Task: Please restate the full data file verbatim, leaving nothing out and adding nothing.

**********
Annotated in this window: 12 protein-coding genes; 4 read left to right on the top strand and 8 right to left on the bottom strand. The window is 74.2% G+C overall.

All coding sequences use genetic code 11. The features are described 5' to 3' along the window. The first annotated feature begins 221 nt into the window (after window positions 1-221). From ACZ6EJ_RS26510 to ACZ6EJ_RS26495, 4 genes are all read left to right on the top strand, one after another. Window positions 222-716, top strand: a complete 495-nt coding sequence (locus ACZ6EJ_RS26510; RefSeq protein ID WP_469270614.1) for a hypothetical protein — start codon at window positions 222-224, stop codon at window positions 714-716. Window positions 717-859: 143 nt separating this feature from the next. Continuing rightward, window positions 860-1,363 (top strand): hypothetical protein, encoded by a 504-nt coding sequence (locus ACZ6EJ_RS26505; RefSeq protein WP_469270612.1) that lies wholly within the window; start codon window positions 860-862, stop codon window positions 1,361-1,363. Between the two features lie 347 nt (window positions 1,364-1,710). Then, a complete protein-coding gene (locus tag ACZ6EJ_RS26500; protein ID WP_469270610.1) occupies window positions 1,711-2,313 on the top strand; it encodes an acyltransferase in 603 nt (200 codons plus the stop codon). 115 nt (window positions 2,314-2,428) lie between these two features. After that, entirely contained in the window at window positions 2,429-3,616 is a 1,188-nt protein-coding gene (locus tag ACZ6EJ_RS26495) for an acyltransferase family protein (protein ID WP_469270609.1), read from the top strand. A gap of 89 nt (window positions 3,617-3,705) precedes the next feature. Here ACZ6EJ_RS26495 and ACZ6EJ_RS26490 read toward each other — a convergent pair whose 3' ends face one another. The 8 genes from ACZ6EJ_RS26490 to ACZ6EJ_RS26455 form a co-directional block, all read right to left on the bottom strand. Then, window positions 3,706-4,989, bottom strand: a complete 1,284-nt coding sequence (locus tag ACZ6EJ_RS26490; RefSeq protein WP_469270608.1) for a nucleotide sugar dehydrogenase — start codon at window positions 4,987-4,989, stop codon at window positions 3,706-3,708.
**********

Annotated in this window: 12 protein-coding genes; 4 read left to right on the top strand and 8 right to left on the bottom strand. The window is 74.2% G+C overall.

All coding sequences use genetic code 11. The features are described 5' to 3' along the window. The first annotated feature begins 221 nt into the window (after window positions 1-221). From ACZ6EJ_RS26510 to ACZ6EJ_RS26495, 4 genes are all read left to right on the top strand, one after another. Window positions 222-716, top strand: a complete 495-nt coding sequence (locus ACZ6EJ_RS26510; RefSeq protein ID WP_469270614.1) for a hypothetical protein — start codon at window positions 222-224, stop codon at window positions 714-716. Window positions 717-859: 143 nt separating this feature from the next. Continuing rightward, window positions 860-1,363 (top strand): hypothetical protein, encoded by a 504-nt coding sequence (locus ACZ6EJ_RS26505; RefSeq protein WP_469270612.1) that lies wholly within the window; start codon window positions 860-862, stop codon window positions 1,361-1,363. Between the two features lie 347 nt (window positions 1,364-1,710). Then, a complete protein-coding gene (locus tag ACZ6EJ_RS26500; protein ID WP_469270610.1) occupies window positions 1,711-2,313 on the top strand; it encodes an acyltransferase in 603 nt (200 codons plus the stop codon). 115 nt (window positions 2,314-2,428) lie between these two features. After that, entirely contained in the window at window positions 2,429-3,616 is a 1,188-nt protein-coding gene (locus tag ACZ6EJ_RS26495) for an acyltransferase family protein (protein ID WP_469270609.1), read from the top strand. A gap of 89 nt (window positions 3,617-3,705) precedes the next feature. Here ACZ6EJ_RS26495 and ACZ6EJ_RS26490 read toward each other — a convergent pair whose 3' ends face one another. The 8 genes from ACZ6EJ_RS26490 to ACZ6EJ_RS26455 form a co-directional block, all read right to left on the bottom strand. Then, window positions 3,706-4,989, bottom strand: a complete 1,284-nt coding sequence (locus tag ACZ6EJ_RS26490; RefSeq protein WP_469270608.1) for a nucleotide sugar dehydrogenase — start codon at window positions 4,987-4,989, stop codon at window positions 3,706-3,708.